A stable and working version of Vulkan was announced last week, and many companies are now hurrying up with the support for it. The hardware makers like AMD, Intel, and Nvidia have been among the first to push support for Vulkan, but they were expected to do that since they are part of the development group.
To be fair, the first one to announce support for Vulkan is the Croteam studio, for its game The Talos Principle, but Unreal Engine is the first major engine to do this. It’s very likely that it will be followed by Source from Valve, CRYENGINE from Crytek, and many others.
Demo for the mobile platform
Unlike OpenGL or DirectX, Vulkan is a low-level API that works on multiplayer platforms, and it’s somewhat agnostic in this regard. In fact, the only major limiting factor is the processing power.
Epic Games presented a demo of the Unreal Engine running on a mobile platform during the Samsung event at Mobile World Congress 2016, and they used Vulkan to do it.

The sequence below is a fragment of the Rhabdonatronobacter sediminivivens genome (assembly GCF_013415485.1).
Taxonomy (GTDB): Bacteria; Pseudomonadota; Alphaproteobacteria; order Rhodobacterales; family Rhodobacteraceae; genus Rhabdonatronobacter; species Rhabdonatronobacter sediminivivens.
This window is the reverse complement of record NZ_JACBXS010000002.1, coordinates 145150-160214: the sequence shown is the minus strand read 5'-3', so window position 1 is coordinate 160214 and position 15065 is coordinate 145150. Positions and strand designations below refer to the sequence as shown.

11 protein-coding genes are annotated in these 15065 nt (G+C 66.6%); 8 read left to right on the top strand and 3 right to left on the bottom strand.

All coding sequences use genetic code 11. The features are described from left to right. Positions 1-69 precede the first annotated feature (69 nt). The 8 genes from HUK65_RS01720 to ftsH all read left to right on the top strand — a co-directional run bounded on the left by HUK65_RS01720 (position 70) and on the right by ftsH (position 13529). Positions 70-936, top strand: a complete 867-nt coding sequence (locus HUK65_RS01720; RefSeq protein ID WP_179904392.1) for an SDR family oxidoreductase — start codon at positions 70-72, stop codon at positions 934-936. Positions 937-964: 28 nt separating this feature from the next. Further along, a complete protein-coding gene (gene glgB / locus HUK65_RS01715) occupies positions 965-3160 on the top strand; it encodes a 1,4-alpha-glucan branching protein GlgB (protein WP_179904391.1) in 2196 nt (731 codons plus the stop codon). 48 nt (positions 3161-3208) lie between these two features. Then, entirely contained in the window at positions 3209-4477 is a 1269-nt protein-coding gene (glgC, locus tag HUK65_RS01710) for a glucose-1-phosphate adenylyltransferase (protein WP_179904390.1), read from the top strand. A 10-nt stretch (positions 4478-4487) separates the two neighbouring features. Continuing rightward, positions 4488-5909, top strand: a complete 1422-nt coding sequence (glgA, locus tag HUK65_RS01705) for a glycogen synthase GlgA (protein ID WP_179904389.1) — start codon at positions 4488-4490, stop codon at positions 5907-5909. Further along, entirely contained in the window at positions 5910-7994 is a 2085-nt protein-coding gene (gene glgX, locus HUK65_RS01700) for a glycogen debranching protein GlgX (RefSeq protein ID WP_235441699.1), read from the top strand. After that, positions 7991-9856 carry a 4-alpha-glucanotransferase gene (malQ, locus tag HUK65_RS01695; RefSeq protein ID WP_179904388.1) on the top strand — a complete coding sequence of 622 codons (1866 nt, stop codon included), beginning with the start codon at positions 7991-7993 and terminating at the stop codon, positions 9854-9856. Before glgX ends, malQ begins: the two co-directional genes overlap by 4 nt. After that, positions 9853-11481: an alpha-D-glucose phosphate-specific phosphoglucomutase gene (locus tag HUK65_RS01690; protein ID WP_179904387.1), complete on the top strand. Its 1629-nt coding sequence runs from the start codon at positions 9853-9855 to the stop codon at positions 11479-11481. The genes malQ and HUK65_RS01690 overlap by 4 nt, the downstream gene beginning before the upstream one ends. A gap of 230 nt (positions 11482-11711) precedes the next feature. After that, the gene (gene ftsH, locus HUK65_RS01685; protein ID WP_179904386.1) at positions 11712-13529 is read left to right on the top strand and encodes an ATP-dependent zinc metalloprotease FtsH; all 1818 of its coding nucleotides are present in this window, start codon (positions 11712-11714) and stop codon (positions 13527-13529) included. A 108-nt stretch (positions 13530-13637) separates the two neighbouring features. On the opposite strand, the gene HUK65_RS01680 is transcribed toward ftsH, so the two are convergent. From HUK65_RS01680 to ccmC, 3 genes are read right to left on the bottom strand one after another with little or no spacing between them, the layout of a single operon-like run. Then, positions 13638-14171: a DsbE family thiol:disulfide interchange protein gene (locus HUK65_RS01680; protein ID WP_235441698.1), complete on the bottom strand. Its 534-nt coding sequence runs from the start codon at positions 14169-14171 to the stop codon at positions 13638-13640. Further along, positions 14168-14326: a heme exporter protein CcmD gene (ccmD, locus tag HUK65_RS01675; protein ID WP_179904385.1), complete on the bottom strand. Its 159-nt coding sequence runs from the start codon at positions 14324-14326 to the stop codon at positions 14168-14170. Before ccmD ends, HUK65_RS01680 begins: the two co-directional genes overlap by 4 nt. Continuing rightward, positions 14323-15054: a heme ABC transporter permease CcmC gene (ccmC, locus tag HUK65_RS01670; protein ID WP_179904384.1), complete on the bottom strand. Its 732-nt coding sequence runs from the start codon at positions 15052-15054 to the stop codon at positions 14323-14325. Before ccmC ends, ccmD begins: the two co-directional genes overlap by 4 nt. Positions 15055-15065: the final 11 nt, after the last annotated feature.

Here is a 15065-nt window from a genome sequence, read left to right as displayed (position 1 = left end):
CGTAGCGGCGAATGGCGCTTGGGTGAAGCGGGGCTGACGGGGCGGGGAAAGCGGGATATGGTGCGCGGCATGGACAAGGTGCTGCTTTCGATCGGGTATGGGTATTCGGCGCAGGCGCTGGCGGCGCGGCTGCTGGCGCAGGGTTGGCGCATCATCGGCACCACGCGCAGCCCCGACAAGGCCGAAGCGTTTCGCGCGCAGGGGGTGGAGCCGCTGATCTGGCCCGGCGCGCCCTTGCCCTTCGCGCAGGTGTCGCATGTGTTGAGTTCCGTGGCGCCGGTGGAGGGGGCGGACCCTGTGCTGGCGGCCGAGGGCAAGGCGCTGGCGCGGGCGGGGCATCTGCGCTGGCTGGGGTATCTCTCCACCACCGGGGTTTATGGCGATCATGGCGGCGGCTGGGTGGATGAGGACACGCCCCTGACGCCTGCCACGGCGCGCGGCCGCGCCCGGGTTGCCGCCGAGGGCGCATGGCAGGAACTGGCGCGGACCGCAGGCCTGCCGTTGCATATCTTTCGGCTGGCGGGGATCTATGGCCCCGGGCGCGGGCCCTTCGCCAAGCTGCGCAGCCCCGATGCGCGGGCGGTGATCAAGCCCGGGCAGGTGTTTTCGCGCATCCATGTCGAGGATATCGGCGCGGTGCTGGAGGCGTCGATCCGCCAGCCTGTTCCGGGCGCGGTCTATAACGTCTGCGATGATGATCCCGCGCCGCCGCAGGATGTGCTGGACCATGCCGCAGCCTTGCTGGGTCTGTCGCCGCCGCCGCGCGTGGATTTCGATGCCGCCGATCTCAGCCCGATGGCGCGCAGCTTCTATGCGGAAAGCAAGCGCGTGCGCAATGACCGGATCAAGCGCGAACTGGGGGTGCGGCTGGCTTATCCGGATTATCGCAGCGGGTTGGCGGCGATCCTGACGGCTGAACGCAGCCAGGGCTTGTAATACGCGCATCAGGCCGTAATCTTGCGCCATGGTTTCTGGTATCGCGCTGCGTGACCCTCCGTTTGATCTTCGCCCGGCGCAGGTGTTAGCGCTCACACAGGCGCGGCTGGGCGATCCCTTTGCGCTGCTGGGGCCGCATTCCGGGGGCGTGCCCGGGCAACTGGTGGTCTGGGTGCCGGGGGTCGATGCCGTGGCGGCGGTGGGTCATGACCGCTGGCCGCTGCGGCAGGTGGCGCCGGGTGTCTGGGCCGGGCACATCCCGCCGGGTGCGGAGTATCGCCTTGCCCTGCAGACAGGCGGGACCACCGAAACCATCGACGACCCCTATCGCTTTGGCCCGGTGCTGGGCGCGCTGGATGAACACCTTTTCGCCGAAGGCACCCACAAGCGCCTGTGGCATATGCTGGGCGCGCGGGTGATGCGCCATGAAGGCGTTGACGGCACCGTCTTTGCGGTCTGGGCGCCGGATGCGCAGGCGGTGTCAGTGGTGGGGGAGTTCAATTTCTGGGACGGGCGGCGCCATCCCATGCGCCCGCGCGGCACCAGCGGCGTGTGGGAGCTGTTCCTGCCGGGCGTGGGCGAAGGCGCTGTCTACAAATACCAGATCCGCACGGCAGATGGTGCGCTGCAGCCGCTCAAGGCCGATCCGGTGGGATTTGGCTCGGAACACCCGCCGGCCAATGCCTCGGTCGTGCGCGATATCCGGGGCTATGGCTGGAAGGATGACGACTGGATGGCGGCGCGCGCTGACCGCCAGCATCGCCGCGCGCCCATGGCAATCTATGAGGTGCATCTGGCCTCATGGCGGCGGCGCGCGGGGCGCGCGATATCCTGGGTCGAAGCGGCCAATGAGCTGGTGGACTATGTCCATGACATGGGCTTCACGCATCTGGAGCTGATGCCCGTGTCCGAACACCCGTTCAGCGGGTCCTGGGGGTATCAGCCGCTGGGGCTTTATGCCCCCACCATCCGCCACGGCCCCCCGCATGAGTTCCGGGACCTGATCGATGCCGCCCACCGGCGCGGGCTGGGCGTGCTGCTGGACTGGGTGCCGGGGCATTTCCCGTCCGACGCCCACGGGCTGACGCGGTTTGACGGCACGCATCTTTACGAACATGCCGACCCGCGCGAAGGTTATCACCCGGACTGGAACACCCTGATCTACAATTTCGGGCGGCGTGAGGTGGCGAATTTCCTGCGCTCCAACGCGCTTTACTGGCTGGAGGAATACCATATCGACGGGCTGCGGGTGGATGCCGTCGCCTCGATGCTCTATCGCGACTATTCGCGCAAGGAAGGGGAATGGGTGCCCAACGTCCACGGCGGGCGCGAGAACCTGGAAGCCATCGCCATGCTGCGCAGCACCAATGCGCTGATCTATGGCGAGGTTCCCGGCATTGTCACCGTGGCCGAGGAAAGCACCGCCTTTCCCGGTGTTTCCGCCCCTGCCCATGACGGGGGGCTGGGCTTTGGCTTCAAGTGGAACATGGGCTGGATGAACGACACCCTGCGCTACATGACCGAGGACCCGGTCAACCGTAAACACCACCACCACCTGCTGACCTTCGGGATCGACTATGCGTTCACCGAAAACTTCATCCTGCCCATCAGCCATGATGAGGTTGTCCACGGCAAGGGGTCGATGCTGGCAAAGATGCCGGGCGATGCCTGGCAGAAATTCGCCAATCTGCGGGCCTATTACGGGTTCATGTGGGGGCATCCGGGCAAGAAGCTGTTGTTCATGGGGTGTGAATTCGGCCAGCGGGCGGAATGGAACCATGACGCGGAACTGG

“Unreal Engine 4 rendering achievements on mobile, including dynamic planar reflections; full GPU particle support on mobile, including vector fields; temporal anti-aliasing (TAA); high-quality ASTC texture compression; full scene dynamic cascaded shadows; chromatic aberration; mobile dynamic light refraction; filmic tonemapping; improved mobile static reflections; high-quality mobile depth of field; and Vulkan API support with thousands of dynamic objects onscreen,” developers explained.
You might wonder why this is relevant for the Linux users. Well, just like Vulkan, the Unreal Engine is also made to work on various platforms, including Linux and mobile. Despite being at the very beginning of a long road, Vulkan 1.0 already proves that it’s capable of providing the quality and performance that it promised.
Vulkan 1.0 is in “direct” competition with Microsoft’s DirectX 12, and the fact that a major company like Epic Games provided support so quickly for this new technology is a really good sign for the Linux users as well.